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Green Building News

Nitrate Taints Drinking Water of Millions, Study Finds

Worrisome contaminant appears to affect Hispanic communities disproportionately

Levels of nitrate that could cause illness and birth defects are in the drinking water of 5.6 million Americans and is a particular problem for Hispanic communities. (Image credit: Kamil Kaczor / CC / Flickr)

Drinking water for more than 5 million Americans contains nitrate levels that may be high enough to increase the risk of cancer and birth defects, a study published earlier this month said.

The problem is especially acute with community water systems that serve Hispanic residents, the report in Environmental Health said. In the wake of the 2015 water crisis in Flint, Michigan, the authors said that results raise new concerns about the connection between socioeconomic factors and water contaminants.

The study, carried out under auspices of the nonprofit Silent Spring Institute, was first reported by Yale Environment 360.

The U.S. Environmental Protection Agency sets a maximum acceptable nitrate level of 10 milligrams per liter (mg/L), but evidence suggests there is an elevated risk of several types of cancer and birth defects at lower levels.

Researchers looked at data from 39,466 community water systems in the U.S. covering the years 2010 through 2014. They concluded that 5.6 million Americans get their water from systems with nitrate concentrations equal to or greater than 5 mg/L. Those levels were highest in agricultural areas that relied on groundwater for drinking water.

Community water systems located in areas with the highest percentage of Hispanic residents exceeded the 5 mg/L level three times as often as water systems with the lowest quartile of Hispanic residents, researchers said.

“Low-income and minority communities face disproportionately high pollutant exposures,” the report said. “The lead crisis in Flint, Michigan, has sparked concern about broader socioeconomic disparities in exposures to drinking water contaminants.”

In the Flint case, more than 100,000 city residents were exposed to elevated lead levels in their drinking water when the heavy metal leached out of old supply pipes.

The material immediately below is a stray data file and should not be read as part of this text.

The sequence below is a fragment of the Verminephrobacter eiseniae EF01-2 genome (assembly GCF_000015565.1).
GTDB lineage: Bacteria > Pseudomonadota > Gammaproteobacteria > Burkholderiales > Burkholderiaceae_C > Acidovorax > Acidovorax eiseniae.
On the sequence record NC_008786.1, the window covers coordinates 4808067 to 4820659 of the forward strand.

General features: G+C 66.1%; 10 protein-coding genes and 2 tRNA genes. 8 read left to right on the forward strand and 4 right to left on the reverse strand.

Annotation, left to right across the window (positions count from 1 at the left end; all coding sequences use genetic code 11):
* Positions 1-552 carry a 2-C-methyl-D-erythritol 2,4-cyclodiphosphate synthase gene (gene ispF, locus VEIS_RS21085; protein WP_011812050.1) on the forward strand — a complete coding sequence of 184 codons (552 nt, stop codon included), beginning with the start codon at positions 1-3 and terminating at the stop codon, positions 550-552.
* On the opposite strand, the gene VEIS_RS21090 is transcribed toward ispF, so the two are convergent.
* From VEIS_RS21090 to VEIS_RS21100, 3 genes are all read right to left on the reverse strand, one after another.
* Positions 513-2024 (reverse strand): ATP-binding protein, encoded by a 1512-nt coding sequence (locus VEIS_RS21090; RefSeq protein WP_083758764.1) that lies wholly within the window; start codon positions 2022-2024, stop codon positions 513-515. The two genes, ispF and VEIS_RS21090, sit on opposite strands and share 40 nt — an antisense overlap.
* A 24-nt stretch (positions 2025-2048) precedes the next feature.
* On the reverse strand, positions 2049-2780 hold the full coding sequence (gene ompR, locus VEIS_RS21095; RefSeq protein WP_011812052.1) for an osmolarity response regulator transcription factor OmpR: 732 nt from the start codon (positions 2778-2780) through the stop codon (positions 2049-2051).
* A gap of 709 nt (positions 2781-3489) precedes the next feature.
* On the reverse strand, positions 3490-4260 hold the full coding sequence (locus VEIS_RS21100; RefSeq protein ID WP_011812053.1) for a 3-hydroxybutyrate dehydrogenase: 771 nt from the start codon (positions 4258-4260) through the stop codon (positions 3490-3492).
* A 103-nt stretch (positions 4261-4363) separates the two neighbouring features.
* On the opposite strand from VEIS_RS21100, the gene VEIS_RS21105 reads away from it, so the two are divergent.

Nitrate is often found in drinking water. Low concentrations occur naturally, but fertilizers, animal manure, and wastewater discharges can lead to higher levels of the chemical in water supplies. And when nitrate levels are high, other contaminants also are more likely to be found.

The researchers theorized that community water systems in areas with a higher proportion of Hispanic residents would have higher nitrate levels because 80% of U.S. farm workers are Hispanic, and because synthetic fertilizers used in agriculture are the biggest source of nitrate contamination in the U.S.

Researchers also said that communities with more minority residents, especially those with fewer native English speakers, may have less political clout, making it harder to force cleanups. Results  indicate that towns and cities with more renters also tend to have higher nitrate levels in the water.

The study didn’t consider the 44 million Americans who rely on private wells for their drinking water.

One Comment

  1. Doug McEvers | | #1

    There was once a publication called "Nitrogen In Minnesota Groundwater". It was published in 1991 and was a joint effort between the MN Pollution Control Agency and the MN Dept. of Agriculture. I can't find any link to it today but I do have a copy of it somewhere.

    In 1994 there was a proposal for a very large scale poultry confinement operation near our family farm in West Central MN. I started to do some research on groundwater and groundwater use permitting and found at that time there was really no limit as to the amount of water an individual entity could use. The study referenced above was very detailed and said even in 1991 and before the threat of nitrates in well water was real and well documented.

    I was amazed by my research in 1994 at how many areas in MN could not use well water for drinking due to excessive nitrate levels. This should be a concern for all as now some MN municipalities are having to try and remove nitrates from city drinking water, what a process and expense.

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